Officials in St. Lawrence County have specific instructions for people in the path of the storm. Our Barry Wygel tells us wind damage and power outages remain the biggest threat facing the county.
ST. LAWRENCE COUNTY, N.Y. -- "Take this seriously," said Joseph Gilbert, director of emergency services for St. Lawrence County
These words have been echoed by President Obama, Governor Cuomo and now by local officials. Officials in the North Country are expecting winds up to 65 miles an hour as the storm passes through.
"We expect a lot of down trees and limbs and with down trees and limbs you get down power lines," said Gilbert.
Officials say if you do experience a power outage, and you are not in need of immediate assistance, call and report it to your power company and not to 911.
Above all, officials are telling residents to stay home, leave the roads for emergency crews and others who need to get out and clean up from the storm.
"We're encouraging people to shelter in place when they can. We do have designated shelters that we would open when necessary," said Timmy Currier, Massena Police Chief.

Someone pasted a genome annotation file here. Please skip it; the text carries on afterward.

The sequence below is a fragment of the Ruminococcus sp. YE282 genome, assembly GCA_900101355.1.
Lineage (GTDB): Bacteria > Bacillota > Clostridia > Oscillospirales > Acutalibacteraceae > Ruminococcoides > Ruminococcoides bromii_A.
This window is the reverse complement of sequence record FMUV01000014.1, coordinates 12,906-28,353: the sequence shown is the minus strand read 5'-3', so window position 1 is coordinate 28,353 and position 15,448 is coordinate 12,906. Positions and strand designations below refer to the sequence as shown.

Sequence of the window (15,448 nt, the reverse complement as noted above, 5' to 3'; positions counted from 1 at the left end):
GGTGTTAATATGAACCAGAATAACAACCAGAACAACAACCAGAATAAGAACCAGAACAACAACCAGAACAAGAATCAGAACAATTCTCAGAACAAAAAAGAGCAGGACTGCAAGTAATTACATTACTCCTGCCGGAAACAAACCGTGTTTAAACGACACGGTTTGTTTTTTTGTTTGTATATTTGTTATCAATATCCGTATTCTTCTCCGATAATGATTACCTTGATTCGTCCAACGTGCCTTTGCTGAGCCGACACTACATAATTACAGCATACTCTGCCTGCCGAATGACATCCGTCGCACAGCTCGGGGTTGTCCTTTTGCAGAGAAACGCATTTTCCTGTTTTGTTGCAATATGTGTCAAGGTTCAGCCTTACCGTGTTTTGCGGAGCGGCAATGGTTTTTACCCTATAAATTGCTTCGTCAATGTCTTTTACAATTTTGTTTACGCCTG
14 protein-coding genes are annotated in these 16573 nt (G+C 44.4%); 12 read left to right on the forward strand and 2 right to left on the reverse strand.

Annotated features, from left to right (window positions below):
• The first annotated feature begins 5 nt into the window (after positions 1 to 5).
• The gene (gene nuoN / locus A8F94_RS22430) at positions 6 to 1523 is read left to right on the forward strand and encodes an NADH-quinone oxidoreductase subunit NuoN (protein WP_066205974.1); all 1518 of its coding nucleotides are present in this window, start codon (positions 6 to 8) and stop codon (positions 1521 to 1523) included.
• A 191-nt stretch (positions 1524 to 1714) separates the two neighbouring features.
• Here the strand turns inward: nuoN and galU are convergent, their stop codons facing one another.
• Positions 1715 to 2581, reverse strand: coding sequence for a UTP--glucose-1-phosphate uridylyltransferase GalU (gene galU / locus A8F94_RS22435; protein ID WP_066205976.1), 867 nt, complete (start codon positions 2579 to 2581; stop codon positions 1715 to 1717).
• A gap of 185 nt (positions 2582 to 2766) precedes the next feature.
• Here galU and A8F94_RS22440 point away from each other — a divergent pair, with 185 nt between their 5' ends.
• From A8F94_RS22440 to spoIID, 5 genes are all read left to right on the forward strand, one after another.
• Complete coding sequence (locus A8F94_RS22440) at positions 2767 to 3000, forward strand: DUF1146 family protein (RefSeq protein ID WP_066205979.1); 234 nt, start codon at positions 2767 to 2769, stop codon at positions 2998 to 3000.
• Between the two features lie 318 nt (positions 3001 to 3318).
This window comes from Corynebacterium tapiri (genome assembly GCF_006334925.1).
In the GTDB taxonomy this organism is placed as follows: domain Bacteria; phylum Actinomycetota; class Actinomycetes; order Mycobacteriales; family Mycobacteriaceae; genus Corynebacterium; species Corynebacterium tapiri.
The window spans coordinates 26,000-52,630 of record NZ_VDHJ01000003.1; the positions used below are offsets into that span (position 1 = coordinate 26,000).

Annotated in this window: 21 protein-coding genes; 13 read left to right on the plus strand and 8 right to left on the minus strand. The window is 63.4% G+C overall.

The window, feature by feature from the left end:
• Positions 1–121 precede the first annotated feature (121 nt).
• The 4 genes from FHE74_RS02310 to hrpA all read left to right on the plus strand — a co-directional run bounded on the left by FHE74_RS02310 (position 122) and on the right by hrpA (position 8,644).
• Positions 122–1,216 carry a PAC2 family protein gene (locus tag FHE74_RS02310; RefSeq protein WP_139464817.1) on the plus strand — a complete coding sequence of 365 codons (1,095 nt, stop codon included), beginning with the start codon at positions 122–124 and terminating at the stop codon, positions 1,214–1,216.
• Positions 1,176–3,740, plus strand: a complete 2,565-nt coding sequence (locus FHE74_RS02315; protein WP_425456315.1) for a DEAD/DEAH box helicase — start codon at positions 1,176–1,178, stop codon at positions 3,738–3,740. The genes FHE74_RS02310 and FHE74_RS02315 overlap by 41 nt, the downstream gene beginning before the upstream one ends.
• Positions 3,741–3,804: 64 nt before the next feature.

Currier says that due to the mild temperatures Monday night, he anticipates even if residents lose power, they will be fine staying in their homes, but if they do need immediate assistance, there are places they can call for help.
"What they should not do is go to their fire department. What they should do is contact their fire department or 911," said Gilbert.
People are urged to call 911 instead of their local fire department or police stations so that the county can keep track of all incidents and allocate resources to the most serious needs first.
"Everyone should take this seriously, but not panic. It's just a storm, it will come and it will go, and we'll get through it," said Gilbert.
There is the possibility for extended power outages throughout the area. Due to the nature of the storm, Gilbert says if your power goes out, it may be 12 to 14 hours before crews can even begin to restore it.